Anti-neoplastic drugs increase caveolin-1-dependent migration, invasion and metastasis of cancer cells
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Natalia I. Díaz-Valdivia1, Claudia C. Calderón1, Jorge E. Díaz1,2, Lorena Lobos-González1,3, Hugo Sepulveda5, Rina J. Ortíz1,7, Samuel Martinez1, Veronica Silva3, Horacio J. Maldonado1, Patricio Silva2, Sergio Wehinger4, Verónica A. Burzio3,6, Vicente A. Torres2, Martín Montecino5, Lisette Leyton1 and Andrew F.G. Quest1
1Cellular Communication Laboratory, Center for Molecular Studies of the Cell (CEMC), Advanced Center for Chronic Diseases (ACCDiS), Faculty of Medicine, Universidad de Chile, Santiago, Chile
2Institute for Research in Dental Sciences, Faculty of Dentistry, Universidad de Chile, Santiago, Chile
3Fundación Ciencia & Vida, Santiago, Chile
4Faculty of Health Sciences, University of Talca, Interdisciplinary Excellence Research Program Healthy Ageing (PIEI-ES), Talca, Chile
5Gene Regulation Laboratory, Center for Biomedical Research, Faculty of Biological Sciences and Faculty of Medicine, Universidad Andrés Bello, Santiago, Chile
6Faculty of Biological Sciences, Universidad Andrés Bello, Santiago, Chile
7Universidad Bernardo O Higgins, Facultad de Salud, Departamento de Ciencias Químicas y Biológicas, Santiago, Chile
Andrew F.G. Quest, email: firstname.lastname@example.org
Lisette Leyton, email: email@example.com
Keywords: caveolin-1; epigenetic silencing; chemotherapy; cell signaling; reactive oxygen species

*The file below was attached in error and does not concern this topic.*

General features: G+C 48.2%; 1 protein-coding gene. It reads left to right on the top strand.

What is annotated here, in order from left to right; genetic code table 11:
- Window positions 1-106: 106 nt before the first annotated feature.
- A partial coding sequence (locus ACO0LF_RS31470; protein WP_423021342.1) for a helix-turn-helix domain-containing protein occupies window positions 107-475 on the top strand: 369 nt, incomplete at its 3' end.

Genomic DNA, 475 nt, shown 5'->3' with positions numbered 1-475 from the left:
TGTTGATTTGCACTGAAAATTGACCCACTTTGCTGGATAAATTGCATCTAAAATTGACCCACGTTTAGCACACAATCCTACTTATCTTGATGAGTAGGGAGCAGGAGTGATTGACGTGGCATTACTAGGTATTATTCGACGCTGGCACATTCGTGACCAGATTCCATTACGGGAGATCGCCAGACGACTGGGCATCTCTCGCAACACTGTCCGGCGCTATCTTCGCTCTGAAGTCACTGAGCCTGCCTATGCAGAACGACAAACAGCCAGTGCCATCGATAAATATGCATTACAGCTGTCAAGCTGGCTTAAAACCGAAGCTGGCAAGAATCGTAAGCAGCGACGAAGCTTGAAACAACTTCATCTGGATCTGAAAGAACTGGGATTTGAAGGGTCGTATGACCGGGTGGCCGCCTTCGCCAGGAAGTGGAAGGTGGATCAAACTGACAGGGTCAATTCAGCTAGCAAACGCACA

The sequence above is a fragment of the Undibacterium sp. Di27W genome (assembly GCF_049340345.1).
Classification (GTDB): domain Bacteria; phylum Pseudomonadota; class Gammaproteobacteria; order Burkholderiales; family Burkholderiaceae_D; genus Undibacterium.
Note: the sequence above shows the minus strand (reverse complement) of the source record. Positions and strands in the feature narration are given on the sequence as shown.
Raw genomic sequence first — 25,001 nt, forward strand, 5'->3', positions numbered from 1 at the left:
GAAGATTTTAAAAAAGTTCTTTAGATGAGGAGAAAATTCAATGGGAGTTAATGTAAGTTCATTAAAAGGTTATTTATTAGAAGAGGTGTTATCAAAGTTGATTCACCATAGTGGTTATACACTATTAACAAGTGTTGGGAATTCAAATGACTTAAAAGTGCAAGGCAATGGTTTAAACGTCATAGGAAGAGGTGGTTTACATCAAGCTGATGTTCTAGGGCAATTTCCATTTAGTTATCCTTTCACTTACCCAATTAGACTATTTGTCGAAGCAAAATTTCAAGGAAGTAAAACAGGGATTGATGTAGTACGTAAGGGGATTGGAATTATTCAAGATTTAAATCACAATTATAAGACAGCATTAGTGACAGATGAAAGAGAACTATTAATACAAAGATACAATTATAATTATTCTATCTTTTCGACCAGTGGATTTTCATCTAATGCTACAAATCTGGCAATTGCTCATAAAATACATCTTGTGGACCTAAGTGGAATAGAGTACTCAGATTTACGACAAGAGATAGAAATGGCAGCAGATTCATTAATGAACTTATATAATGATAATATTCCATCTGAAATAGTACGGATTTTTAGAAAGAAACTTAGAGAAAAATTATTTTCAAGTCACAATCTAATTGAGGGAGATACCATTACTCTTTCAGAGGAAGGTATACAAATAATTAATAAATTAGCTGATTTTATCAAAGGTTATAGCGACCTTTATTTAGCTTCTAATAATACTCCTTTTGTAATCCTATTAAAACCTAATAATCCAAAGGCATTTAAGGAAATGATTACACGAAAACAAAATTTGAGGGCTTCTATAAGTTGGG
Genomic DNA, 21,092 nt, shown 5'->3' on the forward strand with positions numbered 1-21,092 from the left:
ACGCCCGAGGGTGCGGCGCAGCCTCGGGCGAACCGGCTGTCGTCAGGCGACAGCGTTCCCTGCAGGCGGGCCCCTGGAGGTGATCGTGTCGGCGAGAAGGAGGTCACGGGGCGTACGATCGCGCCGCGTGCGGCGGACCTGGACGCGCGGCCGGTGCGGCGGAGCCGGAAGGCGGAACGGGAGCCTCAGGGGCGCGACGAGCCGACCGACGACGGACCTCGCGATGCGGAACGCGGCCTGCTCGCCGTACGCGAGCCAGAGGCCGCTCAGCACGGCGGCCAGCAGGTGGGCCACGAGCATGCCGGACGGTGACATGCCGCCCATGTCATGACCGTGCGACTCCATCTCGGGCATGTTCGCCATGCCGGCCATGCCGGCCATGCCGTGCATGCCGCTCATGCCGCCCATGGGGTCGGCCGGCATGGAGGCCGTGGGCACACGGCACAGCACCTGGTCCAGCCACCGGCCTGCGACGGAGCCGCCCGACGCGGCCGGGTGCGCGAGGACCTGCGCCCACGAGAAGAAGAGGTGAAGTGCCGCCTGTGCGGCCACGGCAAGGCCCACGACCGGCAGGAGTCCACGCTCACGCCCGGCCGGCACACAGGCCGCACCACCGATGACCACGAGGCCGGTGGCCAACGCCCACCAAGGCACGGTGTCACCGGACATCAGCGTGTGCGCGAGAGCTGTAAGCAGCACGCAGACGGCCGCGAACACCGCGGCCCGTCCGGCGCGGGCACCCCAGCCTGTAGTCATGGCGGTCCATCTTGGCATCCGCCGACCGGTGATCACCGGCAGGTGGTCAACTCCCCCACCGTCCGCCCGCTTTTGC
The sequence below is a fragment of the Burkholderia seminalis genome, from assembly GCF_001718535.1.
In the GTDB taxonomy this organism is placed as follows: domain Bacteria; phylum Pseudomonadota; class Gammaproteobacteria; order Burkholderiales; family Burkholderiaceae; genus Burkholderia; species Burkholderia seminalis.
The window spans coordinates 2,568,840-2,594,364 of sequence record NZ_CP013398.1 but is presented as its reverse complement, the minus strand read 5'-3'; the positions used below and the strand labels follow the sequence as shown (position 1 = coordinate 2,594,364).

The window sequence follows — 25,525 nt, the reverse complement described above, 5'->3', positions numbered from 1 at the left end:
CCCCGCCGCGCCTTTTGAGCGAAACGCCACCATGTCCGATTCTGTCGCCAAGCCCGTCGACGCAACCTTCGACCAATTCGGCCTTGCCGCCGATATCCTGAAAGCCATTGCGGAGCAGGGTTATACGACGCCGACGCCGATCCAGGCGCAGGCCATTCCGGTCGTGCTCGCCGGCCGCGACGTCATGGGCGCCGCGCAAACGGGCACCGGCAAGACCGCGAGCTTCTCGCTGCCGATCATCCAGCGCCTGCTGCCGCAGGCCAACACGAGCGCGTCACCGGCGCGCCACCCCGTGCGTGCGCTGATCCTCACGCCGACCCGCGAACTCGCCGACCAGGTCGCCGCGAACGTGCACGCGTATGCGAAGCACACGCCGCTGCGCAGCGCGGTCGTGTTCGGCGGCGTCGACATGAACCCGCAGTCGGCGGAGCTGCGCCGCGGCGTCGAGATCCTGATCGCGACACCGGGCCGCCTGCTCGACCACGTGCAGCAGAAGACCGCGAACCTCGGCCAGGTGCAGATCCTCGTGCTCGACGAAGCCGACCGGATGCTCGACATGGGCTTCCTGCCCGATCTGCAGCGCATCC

Abbreviations: CAV1: caveolin-1; MDR: multidrug resistance; ROS: reactive oxygen species; Y14: tyrosine 14
Received: March 21, 2017 Accepted: November 16, 2017 Published: December 05, 2017
Expression of the scaffolding protein Caveolin-1 (CAV1) enhances migration and invasion of metastatic cancer cells. Yet, CAV1 also functions as a tumor suppressor in early stages of cancer, where expression is suppressed by epigenetic mechanisms. Thus, we sought to identify stimuli/mechanisms that revert epigenetic CAV1 silencing in cancer cells and evaluate how this affects their metastatic potential. We reasoned that restricted tissue availability of anti-neoplastic drugs during chemotherapy might expose cancer cells to sub-therapeutic concentrations, which activate signaling pathways and the expression of CAV1 to favor the acquisition of more aggressive traits. Here, we used in vitro [2D, invasion] and in vivo (metastasis) assays, as well as genetic and biochemical approaches to address this question. Colon and breast cancer cells were identified where CAV1 levels were low due to epigenetic suppression and could be reverted by treatment with the methyltransferase inhibitor 5’-azacytidine. Exposure of these cells to anti-neoplastic drugs for short periods of time (24-48 h) increased CAV1 expression through ROS production and MEK/ERK activation. In colon cancer cells, increased CAV1 expression enhanced migration and invasion in vitro via pathways requiring Src-family kinases, as well as Rac-1 activity. Finally, elevated CAV1 expression in colon cancer cells following exposure in vitro to sub-cytotoxic drug concentrations increased their metastatic potential in vivo. Therefore exposure of cancer cells to anti-neoplastic drugs at non-lethal drug concentrations induces signaling events and changes in transcription that favor CAV1-dependent migration, invasion and metastasis. Importantly, this may occur in the absence of selection for drug-resistance.
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